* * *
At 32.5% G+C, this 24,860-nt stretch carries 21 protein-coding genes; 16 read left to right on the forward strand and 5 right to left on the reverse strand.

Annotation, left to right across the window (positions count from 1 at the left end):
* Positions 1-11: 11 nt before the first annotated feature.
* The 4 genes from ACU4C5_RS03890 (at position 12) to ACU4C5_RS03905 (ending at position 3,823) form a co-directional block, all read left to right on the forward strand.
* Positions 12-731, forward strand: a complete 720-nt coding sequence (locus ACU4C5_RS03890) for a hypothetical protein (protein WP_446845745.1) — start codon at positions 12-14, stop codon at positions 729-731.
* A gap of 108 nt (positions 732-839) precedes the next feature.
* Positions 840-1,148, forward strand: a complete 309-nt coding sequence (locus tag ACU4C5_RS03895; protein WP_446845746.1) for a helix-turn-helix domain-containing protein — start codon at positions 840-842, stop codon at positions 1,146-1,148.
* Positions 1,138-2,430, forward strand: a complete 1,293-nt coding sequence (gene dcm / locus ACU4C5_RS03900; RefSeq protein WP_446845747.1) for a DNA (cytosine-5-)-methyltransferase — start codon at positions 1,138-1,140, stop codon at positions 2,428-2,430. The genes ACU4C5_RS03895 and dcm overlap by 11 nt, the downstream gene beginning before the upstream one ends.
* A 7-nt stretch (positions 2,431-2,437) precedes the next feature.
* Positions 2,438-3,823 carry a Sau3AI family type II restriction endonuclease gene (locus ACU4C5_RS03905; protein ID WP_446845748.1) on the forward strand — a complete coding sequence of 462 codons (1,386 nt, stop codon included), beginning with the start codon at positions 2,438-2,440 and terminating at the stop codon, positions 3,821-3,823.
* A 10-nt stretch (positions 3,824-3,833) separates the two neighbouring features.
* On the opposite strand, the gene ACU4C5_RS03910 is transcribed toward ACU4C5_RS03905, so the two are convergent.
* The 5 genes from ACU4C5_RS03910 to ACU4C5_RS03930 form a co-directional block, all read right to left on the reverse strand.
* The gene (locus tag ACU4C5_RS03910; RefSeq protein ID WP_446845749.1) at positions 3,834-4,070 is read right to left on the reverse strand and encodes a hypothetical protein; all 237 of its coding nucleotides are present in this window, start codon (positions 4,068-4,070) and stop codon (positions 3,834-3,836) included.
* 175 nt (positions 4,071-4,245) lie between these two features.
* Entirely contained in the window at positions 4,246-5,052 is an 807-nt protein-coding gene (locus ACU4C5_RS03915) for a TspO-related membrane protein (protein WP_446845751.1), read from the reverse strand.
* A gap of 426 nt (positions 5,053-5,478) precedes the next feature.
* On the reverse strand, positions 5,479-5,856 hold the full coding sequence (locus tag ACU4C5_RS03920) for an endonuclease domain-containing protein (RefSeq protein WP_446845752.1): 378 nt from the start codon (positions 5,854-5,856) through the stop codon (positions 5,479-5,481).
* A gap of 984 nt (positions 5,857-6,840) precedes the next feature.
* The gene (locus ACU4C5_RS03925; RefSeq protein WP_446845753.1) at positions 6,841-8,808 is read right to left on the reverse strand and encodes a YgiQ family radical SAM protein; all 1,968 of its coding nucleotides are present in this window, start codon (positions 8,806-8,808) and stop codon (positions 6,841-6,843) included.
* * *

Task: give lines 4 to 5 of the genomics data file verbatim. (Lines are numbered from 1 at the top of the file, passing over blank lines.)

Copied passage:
* The 4 genes from ACU4C5_RS03890 (at position 12) to ACU4C5_RS03905 (ending at position 3,823) form a co-directional block, all read left to right on the forward strand.
* Positions 12-731, forward strand: a complete 720-nt coding sequence (locus ACU4C5_RS03890) for a hypothetical protein (protein WP_446845745.1) — start codon at positions 12-14, stop codon at positions 729-731.